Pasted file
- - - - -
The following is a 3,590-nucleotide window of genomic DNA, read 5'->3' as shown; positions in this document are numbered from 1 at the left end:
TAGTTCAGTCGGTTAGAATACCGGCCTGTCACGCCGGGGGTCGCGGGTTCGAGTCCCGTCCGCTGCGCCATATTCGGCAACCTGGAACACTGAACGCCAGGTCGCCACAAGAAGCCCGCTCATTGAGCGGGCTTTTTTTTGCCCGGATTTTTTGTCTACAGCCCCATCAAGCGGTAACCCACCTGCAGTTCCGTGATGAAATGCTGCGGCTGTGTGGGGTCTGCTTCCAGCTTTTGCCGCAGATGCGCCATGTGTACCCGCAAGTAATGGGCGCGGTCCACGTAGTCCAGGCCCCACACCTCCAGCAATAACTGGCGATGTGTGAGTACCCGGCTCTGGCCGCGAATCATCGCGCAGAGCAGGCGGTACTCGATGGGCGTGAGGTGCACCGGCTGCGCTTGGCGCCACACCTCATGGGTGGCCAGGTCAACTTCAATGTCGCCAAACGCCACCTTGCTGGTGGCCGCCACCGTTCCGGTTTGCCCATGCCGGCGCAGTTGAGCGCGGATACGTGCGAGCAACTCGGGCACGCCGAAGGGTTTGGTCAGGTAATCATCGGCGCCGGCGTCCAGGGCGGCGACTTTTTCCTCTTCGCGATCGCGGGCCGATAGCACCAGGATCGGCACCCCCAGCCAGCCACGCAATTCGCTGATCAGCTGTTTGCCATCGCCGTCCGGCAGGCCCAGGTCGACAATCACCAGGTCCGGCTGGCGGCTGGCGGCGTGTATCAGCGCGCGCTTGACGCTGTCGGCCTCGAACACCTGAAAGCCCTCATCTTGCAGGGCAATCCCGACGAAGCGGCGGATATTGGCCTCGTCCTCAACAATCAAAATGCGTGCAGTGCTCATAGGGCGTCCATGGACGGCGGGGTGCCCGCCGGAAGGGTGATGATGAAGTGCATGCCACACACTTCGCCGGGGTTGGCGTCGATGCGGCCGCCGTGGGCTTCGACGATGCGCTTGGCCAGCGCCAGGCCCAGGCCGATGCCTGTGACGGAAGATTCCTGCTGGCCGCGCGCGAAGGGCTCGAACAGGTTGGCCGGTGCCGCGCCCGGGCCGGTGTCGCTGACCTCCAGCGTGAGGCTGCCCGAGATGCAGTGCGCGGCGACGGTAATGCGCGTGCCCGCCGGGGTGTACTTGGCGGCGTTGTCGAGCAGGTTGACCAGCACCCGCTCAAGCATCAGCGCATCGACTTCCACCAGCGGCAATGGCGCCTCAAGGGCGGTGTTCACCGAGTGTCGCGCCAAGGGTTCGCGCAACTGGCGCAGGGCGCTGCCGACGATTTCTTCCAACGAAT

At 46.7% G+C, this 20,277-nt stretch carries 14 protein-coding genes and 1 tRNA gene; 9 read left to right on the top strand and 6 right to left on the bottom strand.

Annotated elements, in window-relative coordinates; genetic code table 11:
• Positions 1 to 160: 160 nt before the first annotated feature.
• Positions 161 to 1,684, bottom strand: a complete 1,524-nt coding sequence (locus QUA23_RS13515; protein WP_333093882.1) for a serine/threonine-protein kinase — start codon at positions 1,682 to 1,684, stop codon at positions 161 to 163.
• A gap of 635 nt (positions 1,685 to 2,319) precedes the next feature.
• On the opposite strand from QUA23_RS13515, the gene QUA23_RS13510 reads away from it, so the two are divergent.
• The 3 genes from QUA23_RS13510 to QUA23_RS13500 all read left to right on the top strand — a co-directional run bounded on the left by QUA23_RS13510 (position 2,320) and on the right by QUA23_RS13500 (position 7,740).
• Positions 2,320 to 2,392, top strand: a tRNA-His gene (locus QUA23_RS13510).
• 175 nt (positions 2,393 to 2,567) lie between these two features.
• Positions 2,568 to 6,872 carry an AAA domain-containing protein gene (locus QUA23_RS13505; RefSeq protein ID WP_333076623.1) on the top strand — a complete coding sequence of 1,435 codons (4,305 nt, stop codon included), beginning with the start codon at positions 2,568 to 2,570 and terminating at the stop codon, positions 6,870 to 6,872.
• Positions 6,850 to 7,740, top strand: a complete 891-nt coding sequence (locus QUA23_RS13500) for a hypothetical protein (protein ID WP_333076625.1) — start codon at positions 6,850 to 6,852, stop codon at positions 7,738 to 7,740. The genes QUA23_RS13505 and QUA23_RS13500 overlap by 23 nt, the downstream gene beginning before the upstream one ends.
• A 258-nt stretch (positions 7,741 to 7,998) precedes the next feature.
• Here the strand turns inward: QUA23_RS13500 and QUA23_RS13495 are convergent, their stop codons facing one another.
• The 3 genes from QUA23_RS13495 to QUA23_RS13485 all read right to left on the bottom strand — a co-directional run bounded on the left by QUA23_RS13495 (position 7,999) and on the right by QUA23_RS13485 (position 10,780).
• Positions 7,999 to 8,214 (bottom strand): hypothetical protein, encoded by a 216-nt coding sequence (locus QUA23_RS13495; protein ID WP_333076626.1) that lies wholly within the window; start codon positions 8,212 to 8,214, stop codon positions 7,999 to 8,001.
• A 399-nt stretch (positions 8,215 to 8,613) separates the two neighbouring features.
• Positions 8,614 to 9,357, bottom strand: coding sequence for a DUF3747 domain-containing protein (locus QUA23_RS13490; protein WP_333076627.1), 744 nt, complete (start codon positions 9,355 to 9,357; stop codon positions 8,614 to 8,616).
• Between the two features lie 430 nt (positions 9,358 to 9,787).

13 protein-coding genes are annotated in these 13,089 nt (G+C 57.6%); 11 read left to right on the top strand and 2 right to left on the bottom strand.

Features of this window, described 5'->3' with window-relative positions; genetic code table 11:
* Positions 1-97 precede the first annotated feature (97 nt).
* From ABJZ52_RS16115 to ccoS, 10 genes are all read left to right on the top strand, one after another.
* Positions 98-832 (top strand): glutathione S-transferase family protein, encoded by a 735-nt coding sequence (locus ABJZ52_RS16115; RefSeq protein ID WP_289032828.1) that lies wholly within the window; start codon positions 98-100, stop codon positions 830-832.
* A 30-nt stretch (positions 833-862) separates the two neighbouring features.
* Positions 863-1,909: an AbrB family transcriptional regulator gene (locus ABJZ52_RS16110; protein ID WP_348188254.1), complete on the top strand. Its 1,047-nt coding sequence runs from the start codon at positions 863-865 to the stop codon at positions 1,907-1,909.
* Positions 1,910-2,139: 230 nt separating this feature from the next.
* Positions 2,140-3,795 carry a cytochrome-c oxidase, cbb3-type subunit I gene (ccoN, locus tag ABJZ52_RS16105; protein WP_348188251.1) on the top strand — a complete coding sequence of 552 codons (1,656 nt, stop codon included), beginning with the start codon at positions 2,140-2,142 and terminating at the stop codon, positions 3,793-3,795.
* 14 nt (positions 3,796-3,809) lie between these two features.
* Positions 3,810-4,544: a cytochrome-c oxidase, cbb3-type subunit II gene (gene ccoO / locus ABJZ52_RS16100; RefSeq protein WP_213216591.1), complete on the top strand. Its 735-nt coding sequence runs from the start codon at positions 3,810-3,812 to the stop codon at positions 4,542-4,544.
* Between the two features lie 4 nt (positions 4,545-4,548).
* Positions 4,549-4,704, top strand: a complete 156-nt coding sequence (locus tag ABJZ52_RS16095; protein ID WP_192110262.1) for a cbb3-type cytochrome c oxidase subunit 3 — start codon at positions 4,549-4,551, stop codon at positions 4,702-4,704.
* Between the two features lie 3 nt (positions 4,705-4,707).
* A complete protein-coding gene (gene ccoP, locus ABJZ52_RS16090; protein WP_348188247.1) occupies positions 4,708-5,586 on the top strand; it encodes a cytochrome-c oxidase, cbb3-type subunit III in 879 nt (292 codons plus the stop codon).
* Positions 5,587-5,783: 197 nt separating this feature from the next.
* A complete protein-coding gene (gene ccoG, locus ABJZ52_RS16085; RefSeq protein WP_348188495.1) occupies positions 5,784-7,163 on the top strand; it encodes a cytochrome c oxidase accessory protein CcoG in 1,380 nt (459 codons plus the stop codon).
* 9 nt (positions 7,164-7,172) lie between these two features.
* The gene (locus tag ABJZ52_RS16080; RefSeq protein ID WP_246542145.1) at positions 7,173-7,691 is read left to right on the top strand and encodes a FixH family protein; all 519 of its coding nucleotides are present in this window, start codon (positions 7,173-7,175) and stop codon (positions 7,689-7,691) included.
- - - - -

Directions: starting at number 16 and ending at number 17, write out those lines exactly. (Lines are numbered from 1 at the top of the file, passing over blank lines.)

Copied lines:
• The 3 genes from QUA23_RS13495 to QUA23_RS13485 all read right to left on the bottom strand — a co-directional run bounded on the left by QUA23_RS13495 (position 7,999) and on the right by QUA23_RS13485 (position 10,780).
• Positions 7,999 to 8,214 (bottom strand): hypothetical protein, encoded by a 216-nt coding sequence (locus QUA23_RS13495; protein ID WP_333076626.1) that lies wholly within the window; start codon positions 8,212 to 8,214, stop codon positions 7,999 to 8,001.